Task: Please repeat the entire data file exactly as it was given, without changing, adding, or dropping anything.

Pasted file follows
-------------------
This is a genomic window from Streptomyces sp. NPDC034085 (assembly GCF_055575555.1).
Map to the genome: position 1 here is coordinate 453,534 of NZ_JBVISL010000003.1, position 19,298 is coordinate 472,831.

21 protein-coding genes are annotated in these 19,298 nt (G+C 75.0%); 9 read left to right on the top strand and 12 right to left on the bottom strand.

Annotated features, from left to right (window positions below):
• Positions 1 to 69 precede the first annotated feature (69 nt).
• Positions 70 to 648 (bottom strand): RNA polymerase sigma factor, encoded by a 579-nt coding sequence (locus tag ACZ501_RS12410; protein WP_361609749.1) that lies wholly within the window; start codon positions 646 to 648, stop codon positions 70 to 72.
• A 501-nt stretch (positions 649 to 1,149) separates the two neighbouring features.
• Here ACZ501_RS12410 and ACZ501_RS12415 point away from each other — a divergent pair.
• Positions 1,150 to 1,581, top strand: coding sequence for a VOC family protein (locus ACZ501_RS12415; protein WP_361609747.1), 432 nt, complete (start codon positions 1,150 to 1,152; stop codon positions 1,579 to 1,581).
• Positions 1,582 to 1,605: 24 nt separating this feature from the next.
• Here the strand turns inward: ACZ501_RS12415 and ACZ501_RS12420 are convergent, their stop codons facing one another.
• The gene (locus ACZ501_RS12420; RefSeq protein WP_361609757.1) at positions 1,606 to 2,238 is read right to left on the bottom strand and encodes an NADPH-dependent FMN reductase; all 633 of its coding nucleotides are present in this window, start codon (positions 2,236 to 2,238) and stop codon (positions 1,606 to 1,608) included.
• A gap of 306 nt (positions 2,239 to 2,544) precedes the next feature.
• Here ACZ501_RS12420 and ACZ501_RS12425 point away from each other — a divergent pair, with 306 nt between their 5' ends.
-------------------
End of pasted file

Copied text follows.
This is a genomic window from Streptomyces sp. NPDC034085 (assembly GCF_055575555.1).
Map to the genome: position 1 here is coordinate 453,534 of NZ_JBVISL010000003.1, position 19,298 is coordinate 472,831.

21 protein-coding genes are annotated in these 19,298 nt (G+C 75.0%); 9 read left to right on the top strand and 12 right to left on the bottom strand.

Annotated features, from left to right (window positions below):
• Positions 1 to 69 precede the first annotated feature (69 nt).
• Positions 70 to 648 (bottom strand): RNA polymerase sigma factor, encoded by a 579-nt coding sequence (locus tag ACZ501_RS12410; protein WP_361609749.1) that lies wholly within the window; start codon positions 646 to 648, stop codon positions 70 to 72.
• A 501-nt stretch (positions 649 to 1,149) separates the two neighbouring features.
• Here ACZ501_RS12410 and ACZ501_RS12415 point away from each other — a divergent pair.
• Positions 1,150 to 1,581, top strand: coding sequence for a VOC family protein (locus ACZ501_RS12415; protein WP_361609747.1), 432 nt, complete (start codon positions 1,150 to 1,152; stop codon positions 1,579 to 1,581).
• Positions 1,582 to 1,605: 24 nt separating this feature from the next.
• Here the strand turns inward: ACZ501_RS12415 and ACZ501_RS12420 are convergent, their stop codons facing one another.
• The gene (locus ACZ501_RS12420; RefSeq protein WP_361609757.1) at positions 1,606 to 2,238 is read right to left on the bottom strand and encodes an NADPH-dependent FMN reductase; all 633 of its coding nucleotides are present in this window, start codon (positions 2,236 to 2,238) and stop codon (positions 1,606 to 1,608) included.
• A gap of 306 nt (positions 2,239 to 2,544) precedes the next feature.
• Here ACZ501_RS12420 and ACZ501_RS12425 point away from each other — a divergent pair, with 306 nt between their 5' ends.